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The basic concept behind critical geopolitics is that intellectuals of statecraft construct ideas about places; these ideas have influence and reinforce their political behaviors and policy choices, and these ideas affect how people process their own notions of places and politics.[1]

Critical geopolitics sees the geopolitical as comprising four linked facets: popular geopolitics, formal geopolitics, structural geopolitics, and practical geopolitics. Critical geopolitical scholarship continues to engage critically with questions surrounding geopolitical discourses, geopolitical practice (i.e. foreign policy), and the history of geopolitics.

Around 2015, a new branch of the critical geopolitics literature appeared, deconstructing and critiquing another new branch of literature, on the geopolitics of renewables.[2][3] This new critical geopolitics literature argued that (1) the risk of geopolitical competition over critical materials for renewable energy is limited; (2) the resource curse as we know it from the petroleum sector will not necessarily reappear in many countries in connection with renewable energy; (3) transboundary electricity cut-offs will mostly be unsuitable as a geopolitical weapon; and (4) it is not clear that growing use of renewable energy will exacerbate cyber-security risks.[2]

Key ideas and concepts

Rooted in poststructuralism as well as various versions of postcolonial scholarship, critical geopolitical inquiry is, at its core, concerned with the operation, interaction, and contestation of geopolitical discourses.[citation needed]

This poststructuralist orientation holds that the realities of global political space do not simply reveal themselves to detached, omniscient observers.[citation needed] Rather, geopolitical knowledges are seen as partial and situated, emergent from particular subject positions. In this context, geopolitical practices result from complex constellations of competing ideas and discourses, which they in turn modify.[4] The linkages between geographical patterns and processes, on the one hand, and various types of discourses on the other hand, are a key contribution to the geography of media and communication. They also imply that geopolitical practice is not, therefore, unproblematically 'right' or 'natural'.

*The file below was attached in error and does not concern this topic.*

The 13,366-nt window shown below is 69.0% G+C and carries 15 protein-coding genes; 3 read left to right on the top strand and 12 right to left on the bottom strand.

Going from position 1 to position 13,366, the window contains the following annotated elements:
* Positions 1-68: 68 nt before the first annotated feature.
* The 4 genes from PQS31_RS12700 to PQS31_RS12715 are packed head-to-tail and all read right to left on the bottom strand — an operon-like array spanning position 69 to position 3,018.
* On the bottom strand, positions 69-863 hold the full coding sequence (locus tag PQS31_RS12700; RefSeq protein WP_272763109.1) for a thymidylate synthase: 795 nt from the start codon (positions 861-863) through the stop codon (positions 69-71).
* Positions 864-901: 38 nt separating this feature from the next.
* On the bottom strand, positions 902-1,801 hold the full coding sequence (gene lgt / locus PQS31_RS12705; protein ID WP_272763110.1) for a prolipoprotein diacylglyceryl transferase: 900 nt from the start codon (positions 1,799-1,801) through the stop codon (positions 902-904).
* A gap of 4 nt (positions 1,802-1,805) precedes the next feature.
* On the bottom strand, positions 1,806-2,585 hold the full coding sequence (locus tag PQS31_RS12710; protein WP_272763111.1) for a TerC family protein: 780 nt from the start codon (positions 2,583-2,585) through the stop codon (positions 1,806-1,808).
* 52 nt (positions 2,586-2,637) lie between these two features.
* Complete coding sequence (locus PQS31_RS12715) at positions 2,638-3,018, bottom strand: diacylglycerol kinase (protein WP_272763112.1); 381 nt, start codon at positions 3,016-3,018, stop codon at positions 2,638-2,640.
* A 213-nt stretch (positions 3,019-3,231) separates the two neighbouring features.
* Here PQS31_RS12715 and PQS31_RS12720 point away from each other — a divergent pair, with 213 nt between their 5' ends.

Further, since geopolitical knowledge is seen as partial, situated and embodied, nation-states are not the only 'legitimate' unit of geopolitical analysis within critical geopolitics. Instead, geopolitical knowledge is seen as more diffuse, with 'popular' geopolitical discourse considered alongside 'formal' and 'practical' geopolitics. These three 'strands' of geopolitical thought are outlined below:

Popular geopolitics

Popular geopolitics is one of the ways in which geopolitical knowledge is produced. It argues that geopolitical ideas are not only shaped by the state, intellectual elites and politicians. Rather, it is also shaped and communicated through popular culture and everyday practices.[5]: 208  Popular culture construct a common sense understanding of world politics through the use of movies, books, magazines, etc.[5]: 209 

Political geographers have widely studied the role of popular culture in shaping the popular understanding of politics.[5]: 209  Klaus Dodds, a political geographer, studied the conveyance of geopolitical ideas through movies.[5]: 209  While analyzing James Bond movies, he discovered a recurring message of Western states' geopolitical anxieties.[5]: 209  For example, the movie From Russia with Love conveyed United States' anxieties as a result of the Cold War and The World Is Not Enough conveyed the threats posed by Central Asia.[5]: 209 

Structural geopolitics

Structural geopolitics is defined as contemporary geopolitical tradition.

Formal geopolitics

Formal geopolitics refers to the geopolitical culture of more 'traditional' geopolitical actors. Critical accounts of formal geopolitics therefore pay attention to the ways in which formal foreign policy actors and professionals - including think-tanks and academics - mediate geopolitical issues such that particular understandings and policy prescriptions become hegemonic, even common-sense.

Practical geopolitics